Made in Britain: Q&A with Alison Lewy
Posted: Thu 12th Jun 2014
Alison Lewy is founder of Fashion Angel, a business that supports fashion entrepreneurs. At the recent Alison chaired a panel on how to find the perfect sourcing and manufacturing partner for young, British brands. Her advice is so good, we wanted to share it here!
If you are in the fashion sector, here's what you need to know about keeping production in Britain.
If a fashion business wants to keep production in the UK, how do they start with looking for a manufacturing partner?
There is no easy answer to this - you basically have to become a detective! Our Business Club members receive a supplier's directory with useful contacts as a starting point, but networking at fashion events is invaluable, so you can ask others if they can recommend any. Then there are online resources such as letsmakeithere.org and LinkedIn groups eg Made in UK which are also useful. There are now some tradeshows that showcase manufacturers including Make it British which is on this week on the 11th & 12th June. Also it's worth asking your fabric suppliers, as they will be regularly sending goods in to factories, so will have a good idea of who does what!
Will manufacturers run small volumes and produce samples ie agree to grow with the small business?
Many manufacturers can't offer this as it isn't cost effective for them as they are set up to produce large volumes. We are however finding a growing number are willing to work with small quantities, albeit at a premium, so it's often only viable if your brand is targeting the upper/designer end of the market.
With large companies such as John Lewis re-shoring, is this taking resource small businesses were going to use and, if so, what are the options to get more capacity in the UK?
I don't think this is reducing the capacity available for the small business because the move back to UK manufacturing is relatively small scale, but it's fair to say, that if a manufacturer receives a large order, there is a tendency to give that their priority, often leading to delays in delivery dates for the smaller brand. This is why it is very important to implement robust supply chain systems even if you are a small label. Our Getting it Made workshop covers this area in detail. In the past factories got in to trouble by relying on the orders provided from one or two big customers, however this made them very vulnerable, so when the big clients decided to discontinue using them to move offshore, they had no business left. I think they have learnt from this and so are more inclined to work with a wider cohort of customers.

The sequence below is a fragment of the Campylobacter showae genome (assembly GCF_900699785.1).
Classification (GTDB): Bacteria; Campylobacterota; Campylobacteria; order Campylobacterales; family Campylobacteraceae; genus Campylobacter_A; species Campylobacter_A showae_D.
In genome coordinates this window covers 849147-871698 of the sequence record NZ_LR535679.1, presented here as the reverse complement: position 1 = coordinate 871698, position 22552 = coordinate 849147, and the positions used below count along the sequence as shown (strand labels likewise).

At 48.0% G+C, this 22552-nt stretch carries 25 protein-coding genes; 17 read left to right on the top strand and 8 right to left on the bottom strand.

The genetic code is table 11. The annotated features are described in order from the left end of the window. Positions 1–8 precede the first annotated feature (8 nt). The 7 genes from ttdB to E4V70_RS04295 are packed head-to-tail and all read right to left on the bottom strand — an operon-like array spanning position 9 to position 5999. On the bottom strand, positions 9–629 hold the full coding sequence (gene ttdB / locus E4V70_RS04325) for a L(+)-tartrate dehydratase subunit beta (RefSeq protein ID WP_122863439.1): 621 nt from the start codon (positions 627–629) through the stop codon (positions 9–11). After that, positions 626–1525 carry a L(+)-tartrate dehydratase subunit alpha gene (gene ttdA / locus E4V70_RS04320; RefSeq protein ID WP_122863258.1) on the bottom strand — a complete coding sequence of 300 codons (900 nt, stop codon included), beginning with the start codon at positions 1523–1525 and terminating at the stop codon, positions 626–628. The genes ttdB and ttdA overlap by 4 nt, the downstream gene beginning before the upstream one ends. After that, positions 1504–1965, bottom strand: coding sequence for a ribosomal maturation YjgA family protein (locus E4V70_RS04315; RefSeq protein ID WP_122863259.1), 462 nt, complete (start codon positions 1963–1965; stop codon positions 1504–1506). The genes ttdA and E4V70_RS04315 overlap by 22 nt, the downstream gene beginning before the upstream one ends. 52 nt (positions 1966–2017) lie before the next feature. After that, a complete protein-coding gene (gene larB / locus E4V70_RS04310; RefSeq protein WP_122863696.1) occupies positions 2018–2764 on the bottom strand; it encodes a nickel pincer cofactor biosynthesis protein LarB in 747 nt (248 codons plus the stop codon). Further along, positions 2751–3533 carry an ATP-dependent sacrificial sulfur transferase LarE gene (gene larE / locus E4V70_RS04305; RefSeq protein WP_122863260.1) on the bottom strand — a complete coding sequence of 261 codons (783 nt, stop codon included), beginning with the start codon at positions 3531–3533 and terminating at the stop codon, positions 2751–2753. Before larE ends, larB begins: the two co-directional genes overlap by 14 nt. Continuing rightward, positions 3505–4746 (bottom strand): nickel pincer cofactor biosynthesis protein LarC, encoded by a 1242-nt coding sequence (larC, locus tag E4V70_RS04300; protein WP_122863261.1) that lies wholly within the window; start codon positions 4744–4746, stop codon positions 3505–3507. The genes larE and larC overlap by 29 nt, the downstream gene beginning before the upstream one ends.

What is CMT and how does this work?
In the UK many manufacturers work on a Cut, Make and Trim (CMT) basis. You are providing the patterns, raw materials, trimmings and any additional components and they are assembling and making up the garment for you. This wouldn't be practical if you are producing large quantities offshore, so overseas manufacturers tend to work on a 'full service' basis where they are sourcing the components for you and you pay for a finished product. Some CMT factories do have links with or employ, pattern cutters and can help with your product development.
When should you pay a manufacturer? Is all the money paid up-front or on receiving product?
It depends on what basis you are working. If it's CMT then you would expect to pay for the goods when they are ready to be shipped. If it's a full service then you may be expected to pay 30-50% in advance when you place the order, which will cover their upfront costs, and the balance when the goods are ready.
What other points should a small business owner bear in mind when signing a contract with a manufacturer?
Bear in mind that even if you do have a contract signed, there are so many variables that it is often unenforceable and would be too costly if you had to challenge. To avoid mistakes it is up to you to continually communicate with the factory and keep a tight control of the critical path.
Are you a supporter of Made in Britain and keeping production at home?
Absolutely! In an ideal world it would be much more preferable to keep production in the UK - much easier to control the quality, and you can achieve quicker lead times and be more flexible. Also, if your growth is likely to come from exporting, the 'Made in UK' elevates your brand positioning.
Alison Lewy talks to Emma Jones
Follow Alison @fashionangel1